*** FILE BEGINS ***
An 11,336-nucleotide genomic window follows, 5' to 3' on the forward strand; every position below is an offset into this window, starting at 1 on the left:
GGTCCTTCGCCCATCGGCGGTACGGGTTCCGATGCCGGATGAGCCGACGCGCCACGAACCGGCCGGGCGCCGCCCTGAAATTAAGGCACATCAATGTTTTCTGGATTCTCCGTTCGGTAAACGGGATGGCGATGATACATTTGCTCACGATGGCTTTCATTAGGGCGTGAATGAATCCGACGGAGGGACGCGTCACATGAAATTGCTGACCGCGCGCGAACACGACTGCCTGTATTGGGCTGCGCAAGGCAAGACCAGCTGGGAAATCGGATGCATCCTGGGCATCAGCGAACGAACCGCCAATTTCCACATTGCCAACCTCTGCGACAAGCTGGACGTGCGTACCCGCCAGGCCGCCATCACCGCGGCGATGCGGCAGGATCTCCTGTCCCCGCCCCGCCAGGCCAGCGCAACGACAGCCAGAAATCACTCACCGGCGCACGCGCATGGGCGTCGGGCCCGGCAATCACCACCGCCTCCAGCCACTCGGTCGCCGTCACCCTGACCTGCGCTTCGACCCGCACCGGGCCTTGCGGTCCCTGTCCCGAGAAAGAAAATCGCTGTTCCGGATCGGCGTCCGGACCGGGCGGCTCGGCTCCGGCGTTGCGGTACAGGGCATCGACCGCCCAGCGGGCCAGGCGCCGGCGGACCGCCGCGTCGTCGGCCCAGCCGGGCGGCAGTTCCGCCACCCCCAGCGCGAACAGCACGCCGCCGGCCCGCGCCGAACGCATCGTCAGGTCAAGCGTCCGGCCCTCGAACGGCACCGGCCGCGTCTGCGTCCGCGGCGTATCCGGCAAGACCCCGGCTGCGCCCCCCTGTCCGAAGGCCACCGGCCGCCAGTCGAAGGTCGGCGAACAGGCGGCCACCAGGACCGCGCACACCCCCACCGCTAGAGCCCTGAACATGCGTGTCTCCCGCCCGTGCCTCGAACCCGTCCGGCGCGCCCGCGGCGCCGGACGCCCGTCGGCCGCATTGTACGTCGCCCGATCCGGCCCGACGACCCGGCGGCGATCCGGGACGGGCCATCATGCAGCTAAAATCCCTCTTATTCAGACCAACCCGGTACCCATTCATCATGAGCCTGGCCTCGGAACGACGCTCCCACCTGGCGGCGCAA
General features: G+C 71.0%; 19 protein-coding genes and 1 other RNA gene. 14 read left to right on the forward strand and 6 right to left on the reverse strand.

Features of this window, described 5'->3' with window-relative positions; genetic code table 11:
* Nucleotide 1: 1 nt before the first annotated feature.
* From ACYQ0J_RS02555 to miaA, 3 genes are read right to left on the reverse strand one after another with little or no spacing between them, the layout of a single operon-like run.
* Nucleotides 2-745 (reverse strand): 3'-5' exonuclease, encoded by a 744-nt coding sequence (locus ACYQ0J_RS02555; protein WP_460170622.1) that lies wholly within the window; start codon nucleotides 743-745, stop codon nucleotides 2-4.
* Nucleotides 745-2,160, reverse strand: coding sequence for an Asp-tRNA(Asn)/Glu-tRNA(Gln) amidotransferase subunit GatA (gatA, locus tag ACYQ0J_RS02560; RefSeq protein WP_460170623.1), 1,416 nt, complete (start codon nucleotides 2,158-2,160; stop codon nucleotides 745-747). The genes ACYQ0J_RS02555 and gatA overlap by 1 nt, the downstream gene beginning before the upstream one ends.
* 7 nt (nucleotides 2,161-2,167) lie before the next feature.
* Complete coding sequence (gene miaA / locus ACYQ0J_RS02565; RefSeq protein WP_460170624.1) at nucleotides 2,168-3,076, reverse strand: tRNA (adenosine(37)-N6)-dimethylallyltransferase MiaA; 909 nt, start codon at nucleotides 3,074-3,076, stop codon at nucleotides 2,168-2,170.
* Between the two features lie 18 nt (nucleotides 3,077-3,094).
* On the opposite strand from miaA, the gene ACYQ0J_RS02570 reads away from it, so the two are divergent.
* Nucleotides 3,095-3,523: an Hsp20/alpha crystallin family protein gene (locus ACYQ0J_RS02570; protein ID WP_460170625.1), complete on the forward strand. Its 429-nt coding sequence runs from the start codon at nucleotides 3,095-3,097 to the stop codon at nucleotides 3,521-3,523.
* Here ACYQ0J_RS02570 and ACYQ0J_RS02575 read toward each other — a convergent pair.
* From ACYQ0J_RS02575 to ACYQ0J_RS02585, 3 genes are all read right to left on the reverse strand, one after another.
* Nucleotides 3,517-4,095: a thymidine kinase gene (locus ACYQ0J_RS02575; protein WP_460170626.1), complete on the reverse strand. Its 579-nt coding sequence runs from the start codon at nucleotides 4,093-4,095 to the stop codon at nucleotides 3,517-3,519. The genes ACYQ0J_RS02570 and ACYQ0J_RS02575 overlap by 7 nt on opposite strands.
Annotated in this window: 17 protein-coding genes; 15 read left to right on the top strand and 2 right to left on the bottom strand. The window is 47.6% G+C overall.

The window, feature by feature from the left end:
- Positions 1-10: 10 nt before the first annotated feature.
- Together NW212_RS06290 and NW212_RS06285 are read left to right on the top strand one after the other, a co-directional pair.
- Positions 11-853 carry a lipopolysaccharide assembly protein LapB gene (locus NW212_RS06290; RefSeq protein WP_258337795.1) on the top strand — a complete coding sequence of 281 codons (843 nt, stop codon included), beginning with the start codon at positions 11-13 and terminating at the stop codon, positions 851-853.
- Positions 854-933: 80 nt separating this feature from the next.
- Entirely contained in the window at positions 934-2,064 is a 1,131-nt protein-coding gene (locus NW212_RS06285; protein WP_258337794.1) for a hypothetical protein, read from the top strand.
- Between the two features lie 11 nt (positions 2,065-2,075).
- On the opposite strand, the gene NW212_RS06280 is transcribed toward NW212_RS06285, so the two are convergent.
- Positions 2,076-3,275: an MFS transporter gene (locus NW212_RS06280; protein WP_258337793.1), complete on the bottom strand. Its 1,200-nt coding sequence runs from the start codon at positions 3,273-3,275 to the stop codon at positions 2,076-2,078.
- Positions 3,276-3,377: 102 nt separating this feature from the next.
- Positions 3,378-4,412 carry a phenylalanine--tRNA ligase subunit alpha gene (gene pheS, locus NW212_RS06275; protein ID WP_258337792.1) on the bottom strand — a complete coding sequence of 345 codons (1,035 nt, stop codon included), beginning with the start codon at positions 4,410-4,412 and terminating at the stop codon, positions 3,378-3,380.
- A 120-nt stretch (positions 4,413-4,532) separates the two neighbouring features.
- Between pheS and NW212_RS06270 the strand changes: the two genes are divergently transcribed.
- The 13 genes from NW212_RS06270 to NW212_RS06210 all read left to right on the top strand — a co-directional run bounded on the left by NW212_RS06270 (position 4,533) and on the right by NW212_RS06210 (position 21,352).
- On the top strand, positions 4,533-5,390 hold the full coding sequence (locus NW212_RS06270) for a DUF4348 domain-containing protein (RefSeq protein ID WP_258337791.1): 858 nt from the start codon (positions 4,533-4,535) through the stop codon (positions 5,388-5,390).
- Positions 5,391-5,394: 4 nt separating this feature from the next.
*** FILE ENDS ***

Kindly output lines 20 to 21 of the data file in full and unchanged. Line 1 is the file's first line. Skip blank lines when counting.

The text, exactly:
- Together NW212_RS06290 and NW212_RS06285 are read left to right on the top strand one after the other, a co-directional pair.
- Positions 11-853 carry a lipopolysaccharide assembly protein LapB gene (locus NW212_RS06290; RefSeq protein WP_258337795.1) on the top strand — a complete coding sequence of 281 codons (843 nt, stop codon included), beginning with the start codon at positions 11-13 and terminating at the stop codon, positions 851-853.